We buy improved Naturals, Honeys, and shade-dried coffees from select washing stations.

About thousand smallholder farmers deliver small quantities of cherries on a daily basis to the communal washing station, or to collection centres in the nearby villages. The average farm size for producers delivering to the Boji washing station is two to three hectares, which is larger than the average farm in Ethiopia. These semi-forest farms have red clay soil and coffee grows amongst Kerero, Tikur Enchet, Besena and Berbera trees. Most coffees are organic by default. Organic compost is common, pruning less common. A farmer can typically have fewer than 1500 trees per hectare, and one tree typically produces a quantity of cherries equal to less than 100 – 200 grams of green coffee.

Farmers deliver a mix of local improved varieties like Certo and local Wolisho, plus native forest varieties that have been transferred to family smallholder plots. The varieties are referred to collectively as Ethiopian Heirloom, which is a myriad of local native Typica hybrids, plus new and improved varieties based on the old strains.
Harvest and cherry selection Coffee cherries are harvested by family members, then hand-sorted to remove unripe and overripe cherries before they are delivered to the washing station for processing. Israel generally pays a higher price for good quality cherries, normally 2-4 Birr/kg on top of the general cherry prices.
Pulping and pre-grading The cherries are pulped by a traditional Agaarde Discpulper. Skin and fruit pulp are removed before the machine grades the parchment in water as 1st or 2nd quality, determined by density.
Fermentation The parchment is fermented in water for 36-72 hours. Fermentation is slower at higher altitudes as temperatures are generally lower.
Washing and grading in channels Coffees are washed in channels, and graded in water by density. The lower density (lower quality) will float and are removed, leaving only the denser and therefore higher quality beans which are separated as higher grade lots.    
Soaked under clean water Parchment is then soaked in tanks in clean water for 6-12 hours before it is moved to the drying tables.
Drying and hand-sorting Parchment is dried on raised beds in the sun for 12 – 15 days. The time depends on the thickness of the layers and temperatures. For the premium grades they will continuously sort the parchment at the drying tables. Coffees are piled up and covered in shade nets or plastic during the hottest hours of the day and overnight.
Harvest and cherry selection Coffee cherries are harvested by family members, then hand-sorted to remove unripe and overripe cherries before they are delivered to the washing station for processing. Israel generally pays a higher price for good quality cherries, normally 2-4 Birr/kg on top of the general cherry prices.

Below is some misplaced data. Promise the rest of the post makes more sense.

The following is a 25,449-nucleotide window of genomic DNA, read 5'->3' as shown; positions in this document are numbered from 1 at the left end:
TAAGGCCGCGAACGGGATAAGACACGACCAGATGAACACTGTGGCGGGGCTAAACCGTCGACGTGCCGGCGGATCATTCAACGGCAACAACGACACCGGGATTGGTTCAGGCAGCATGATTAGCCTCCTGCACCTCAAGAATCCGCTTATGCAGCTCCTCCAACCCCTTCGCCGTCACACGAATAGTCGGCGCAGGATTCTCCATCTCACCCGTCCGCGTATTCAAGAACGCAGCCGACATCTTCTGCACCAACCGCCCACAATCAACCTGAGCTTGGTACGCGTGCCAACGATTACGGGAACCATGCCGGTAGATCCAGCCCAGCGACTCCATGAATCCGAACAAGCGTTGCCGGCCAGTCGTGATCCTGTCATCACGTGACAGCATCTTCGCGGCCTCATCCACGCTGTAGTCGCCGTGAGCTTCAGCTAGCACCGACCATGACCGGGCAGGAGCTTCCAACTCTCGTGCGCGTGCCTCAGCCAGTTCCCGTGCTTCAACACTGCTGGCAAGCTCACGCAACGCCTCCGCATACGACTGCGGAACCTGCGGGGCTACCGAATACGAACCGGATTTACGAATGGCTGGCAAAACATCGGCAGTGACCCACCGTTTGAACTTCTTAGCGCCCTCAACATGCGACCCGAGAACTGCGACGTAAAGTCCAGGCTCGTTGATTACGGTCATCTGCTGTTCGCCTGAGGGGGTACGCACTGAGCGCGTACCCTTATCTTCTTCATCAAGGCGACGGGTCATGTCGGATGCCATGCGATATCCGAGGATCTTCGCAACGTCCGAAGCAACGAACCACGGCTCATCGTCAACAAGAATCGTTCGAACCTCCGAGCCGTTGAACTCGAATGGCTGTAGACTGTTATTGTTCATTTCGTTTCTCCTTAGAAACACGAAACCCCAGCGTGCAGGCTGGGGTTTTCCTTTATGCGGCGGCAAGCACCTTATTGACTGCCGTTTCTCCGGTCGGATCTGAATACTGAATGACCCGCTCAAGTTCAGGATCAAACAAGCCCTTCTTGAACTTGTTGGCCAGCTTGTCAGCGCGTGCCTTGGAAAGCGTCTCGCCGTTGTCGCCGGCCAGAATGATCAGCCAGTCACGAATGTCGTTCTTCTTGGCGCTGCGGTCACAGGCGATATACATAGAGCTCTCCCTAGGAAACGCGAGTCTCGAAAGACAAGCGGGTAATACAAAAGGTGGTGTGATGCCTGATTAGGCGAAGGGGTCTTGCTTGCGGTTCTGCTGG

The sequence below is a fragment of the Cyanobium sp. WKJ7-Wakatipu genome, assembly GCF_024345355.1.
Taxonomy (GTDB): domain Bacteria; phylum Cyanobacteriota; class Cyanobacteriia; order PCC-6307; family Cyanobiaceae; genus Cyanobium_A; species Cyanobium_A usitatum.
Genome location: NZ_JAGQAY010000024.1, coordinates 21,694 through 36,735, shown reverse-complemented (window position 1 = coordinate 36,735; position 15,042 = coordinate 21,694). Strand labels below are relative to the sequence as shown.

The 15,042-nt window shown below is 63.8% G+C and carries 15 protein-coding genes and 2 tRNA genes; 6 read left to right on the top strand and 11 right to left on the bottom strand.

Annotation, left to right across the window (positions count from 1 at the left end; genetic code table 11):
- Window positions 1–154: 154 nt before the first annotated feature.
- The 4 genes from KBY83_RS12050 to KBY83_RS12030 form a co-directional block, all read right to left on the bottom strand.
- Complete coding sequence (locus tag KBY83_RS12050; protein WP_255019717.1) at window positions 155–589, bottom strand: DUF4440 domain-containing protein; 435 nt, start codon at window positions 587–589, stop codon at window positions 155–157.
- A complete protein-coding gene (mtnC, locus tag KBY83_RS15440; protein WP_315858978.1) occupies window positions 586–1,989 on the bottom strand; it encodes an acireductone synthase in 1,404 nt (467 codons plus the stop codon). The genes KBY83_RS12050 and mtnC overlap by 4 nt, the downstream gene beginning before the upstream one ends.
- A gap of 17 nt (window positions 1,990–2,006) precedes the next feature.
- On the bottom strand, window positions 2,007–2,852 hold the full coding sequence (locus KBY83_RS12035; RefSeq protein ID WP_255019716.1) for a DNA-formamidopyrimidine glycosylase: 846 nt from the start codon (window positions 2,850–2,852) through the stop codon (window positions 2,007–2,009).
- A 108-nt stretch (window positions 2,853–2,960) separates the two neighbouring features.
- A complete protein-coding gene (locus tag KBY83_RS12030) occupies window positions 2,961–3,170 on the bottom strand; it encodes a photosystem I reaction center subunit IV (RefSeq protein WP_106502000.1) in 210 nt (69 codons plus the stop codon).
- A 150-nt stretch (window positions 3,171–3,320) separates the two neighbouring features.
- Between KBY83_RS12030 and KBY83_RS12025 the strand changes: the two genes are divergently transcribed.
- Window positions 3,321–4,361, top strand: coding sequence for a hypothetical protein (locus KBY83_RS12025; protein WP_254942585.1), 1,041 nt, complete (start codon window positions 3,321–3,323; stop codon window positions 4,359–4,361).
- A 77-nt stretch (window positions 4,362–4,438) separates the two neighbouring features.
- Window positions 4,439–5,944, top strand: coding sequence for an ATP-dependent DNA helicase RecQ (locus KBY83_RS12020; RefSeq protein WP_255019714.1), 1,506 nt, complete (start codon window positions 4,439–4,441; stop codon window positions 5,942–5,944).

Soaking and pre-sorting The cherries are soaked in water. The healthy cherries will sink, while the diseased and damaged cherries will float and are skimmed off and removed. The cherries will then be moved to the drying beds. Underripe and defective cherries will be sorted out by hand during the first days.
Fermentation When producing naturals the level of fermentation will be determined by the thickness and layer during the first days of drying in combination with temperature. Fermentation is slower at higher altitudes as temperatures are generally lower.
Drying and handsorting The cherries are dried in a relatively thin layer at about 3-4 cm the first days. They will build up the layers to 6-10 cm after a few days. The coffees are moved frequently and they will be covered during the hottest hours of the day to protect the cherries from intense sunlight, then again at night to protect against humidity. This will also help improve quality as the coffee is rested and the drying more homogeneous. Drying naturals at these altitudes can take up to 20 days.
Harvest and cherry selection Coffee cherries are harvested by family members, then hand-sorted to remove unripe and overripe cherries before they are delivered to the washing station for processing. Israel generally pays a higher price for good quality cherries, normally 2-4 Birr/kg on top of the general cherry prices.
Soaking and pre-sorting The cherries are soaked in water. The healthy cherries will sink, while the diseased and damaged cherries will float and are skimmed off and removed. The cherries will then be moved to the drying beds. Underripe and defective cherries will be sorted out by hand during the first days.
Pulping and pre-grading Red Honey
The cherries are fermented in bags for up to two days, until the mucilage takes on a pink/red hue. It is then pulped by a traditional Agaarde Discpulper. Skin and fruit are removed before the coffee goes to the drying beds with all the mucilage left on the parchment.

White Honey